Republicans must understand that conservative are not to be taken for granted, and paying lip services to a series of conservative issue positions while not understanding the conservative philosophy as a whole, or its application to politics, will only lead to repeats of the disasters of the previous two election cycles.  Conservatives should, and in many cases already do, know that the Republican Party is not a synonym for conservative ideas.  Even after surveying the failures of the Republican Party over the past two cycles (failures that did not crop up overnight but began with Congressional majorities and a president that either ignored or forgot the principles of limited government and fiscal accountability and responsibility), conservatives should not seriously consider bolting the party.  Not yet.

Instead of bolting from the Republican Party and seeking to build anew from the ground up, a challenge not be underestimated, conservatives would be better served to lead a revolution within the GOP.  A revolt against the mediocrity of the past, a revolt against the unrestrained spending, the reckless expansion of government, and the idea that more left-leaning principles are required if the party is to be relevant in future elections.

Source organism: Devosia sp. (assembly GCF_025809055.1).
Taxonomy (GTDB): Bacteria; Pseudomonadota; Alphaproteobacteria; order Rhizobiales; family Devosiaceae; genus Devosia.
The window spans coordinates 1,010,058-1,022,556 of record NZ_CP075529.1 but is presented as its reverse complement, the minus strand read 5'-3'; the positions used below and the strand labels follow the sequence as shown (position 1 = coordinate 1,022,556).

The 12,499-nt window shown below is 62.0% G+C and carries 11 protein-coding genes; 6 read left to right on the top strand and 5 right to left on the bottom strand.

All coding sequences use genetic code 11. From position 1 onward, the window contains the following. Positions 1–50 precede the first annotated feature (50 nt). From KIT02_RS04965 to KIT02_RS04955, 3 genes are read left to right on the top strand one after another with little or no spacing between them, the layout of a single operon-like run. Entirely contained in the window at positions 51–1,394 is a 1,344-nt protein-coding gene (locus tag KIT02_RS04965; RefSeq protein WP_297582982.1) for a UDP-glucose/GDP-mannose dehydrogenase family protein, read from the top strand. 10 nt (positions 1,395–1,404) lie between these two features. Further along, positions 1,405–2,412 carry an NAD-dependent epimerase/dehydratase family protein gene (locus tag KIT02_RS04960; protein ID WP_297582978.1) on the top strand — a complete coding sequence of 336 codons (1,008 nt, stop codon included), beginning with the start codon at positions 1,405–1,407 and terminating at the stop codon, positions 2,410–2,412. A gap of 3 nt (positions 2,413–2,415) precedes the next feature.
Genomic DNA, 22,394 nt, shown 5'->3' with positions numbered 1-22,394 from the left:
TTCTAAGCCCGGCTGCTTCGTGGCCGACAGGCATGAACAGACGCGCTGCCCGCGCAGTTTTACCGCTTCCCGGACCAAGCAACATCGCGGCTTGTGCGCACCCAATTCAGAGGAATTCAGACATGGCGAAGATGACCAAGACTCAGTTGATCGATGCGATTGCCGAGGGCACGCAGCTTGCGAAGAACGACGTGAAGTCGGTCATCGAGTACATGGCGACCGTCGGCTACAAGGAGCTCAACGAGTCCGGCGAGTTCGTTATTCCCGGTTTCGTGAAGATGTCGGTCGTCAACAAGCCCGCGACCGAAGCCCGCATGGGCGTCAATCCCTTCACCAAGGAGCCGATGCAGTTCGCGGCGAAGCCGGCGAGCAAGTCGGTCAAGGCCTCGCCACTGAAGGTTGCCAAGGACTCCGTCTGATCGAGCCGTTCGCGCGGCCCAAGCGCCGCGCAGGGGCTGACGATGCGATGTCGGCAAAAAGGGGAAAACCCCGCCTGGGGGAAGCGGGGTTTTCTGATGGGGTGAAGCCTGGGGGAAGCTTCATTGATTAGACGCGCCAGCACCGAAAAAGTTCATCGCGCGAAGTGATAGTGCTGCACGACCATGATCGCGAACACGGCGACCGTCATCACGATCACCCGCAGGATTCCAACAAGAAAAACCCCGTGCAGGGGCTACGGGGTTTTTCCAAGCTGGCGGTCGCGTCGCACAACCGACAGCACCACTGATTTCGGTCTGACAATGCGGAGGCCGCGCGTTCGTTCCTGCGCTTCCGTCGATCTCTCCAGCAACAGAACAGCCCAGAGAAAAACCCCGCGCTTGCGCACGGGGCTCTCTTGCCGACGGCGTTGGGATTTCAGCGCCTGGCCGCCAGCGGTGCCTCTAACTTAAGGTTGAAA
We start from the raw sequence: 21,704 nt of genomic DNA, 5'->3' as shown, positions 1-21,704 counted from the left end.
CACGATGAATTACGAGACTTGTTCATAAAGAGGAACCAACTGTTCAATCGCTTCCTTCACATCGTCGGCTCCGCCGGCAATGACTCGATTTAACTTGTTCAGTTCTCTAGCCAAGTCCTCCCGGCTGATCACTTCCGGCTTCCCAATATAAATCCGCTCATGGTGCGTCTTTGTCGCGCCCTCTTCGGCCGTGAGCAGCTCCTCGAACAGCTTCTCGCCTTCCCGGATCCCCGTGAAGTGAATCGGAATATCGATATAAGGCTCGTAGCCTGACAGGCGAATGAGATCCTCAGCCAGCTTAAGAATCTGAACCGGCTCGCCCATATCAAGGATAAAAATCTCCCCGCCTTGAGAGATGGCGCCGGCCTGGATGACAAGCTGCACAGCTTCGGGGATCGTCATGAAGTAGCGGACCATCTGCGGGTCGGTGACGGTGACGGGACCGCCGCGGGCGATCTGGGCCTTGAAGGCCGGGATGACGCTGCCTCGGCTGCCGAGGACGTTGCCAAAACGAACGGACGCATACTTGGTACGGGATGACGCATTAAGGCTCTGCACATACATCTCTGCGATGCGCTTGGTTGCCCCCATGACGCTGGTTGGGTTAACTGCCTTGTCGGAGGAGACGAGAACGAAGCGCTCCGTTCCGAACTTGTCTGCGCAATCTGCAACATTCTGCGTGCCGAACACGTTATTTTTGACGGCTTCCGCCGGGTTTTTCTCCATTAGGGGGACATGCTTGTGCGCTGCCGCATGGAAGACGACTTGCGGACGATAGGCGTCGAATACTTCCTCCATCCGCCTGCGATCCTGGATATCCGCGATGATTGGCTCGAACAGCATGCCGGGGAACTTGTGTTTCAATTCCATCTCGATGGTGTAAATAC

Despite a serious rift within the ranks of the party over the problem of illegal immigration with many key leaders at the top of the party choosing to promote amnesty over security, and posturing over progress, Republicans lost Hispanic voters between 2004 and 2008.  Attempts to compromise principles for the sake of political victories yielded defeats of both principle and politics.  Moving to the left won’t solve the electoral problems the Republican Party is facing, and conservatives must be the ones moving the party not just to the right, but to a set of principles, a series of policies, and a style politics that is premised on the great ideas that are the secret to America’s past success and are the key to her future prosperity.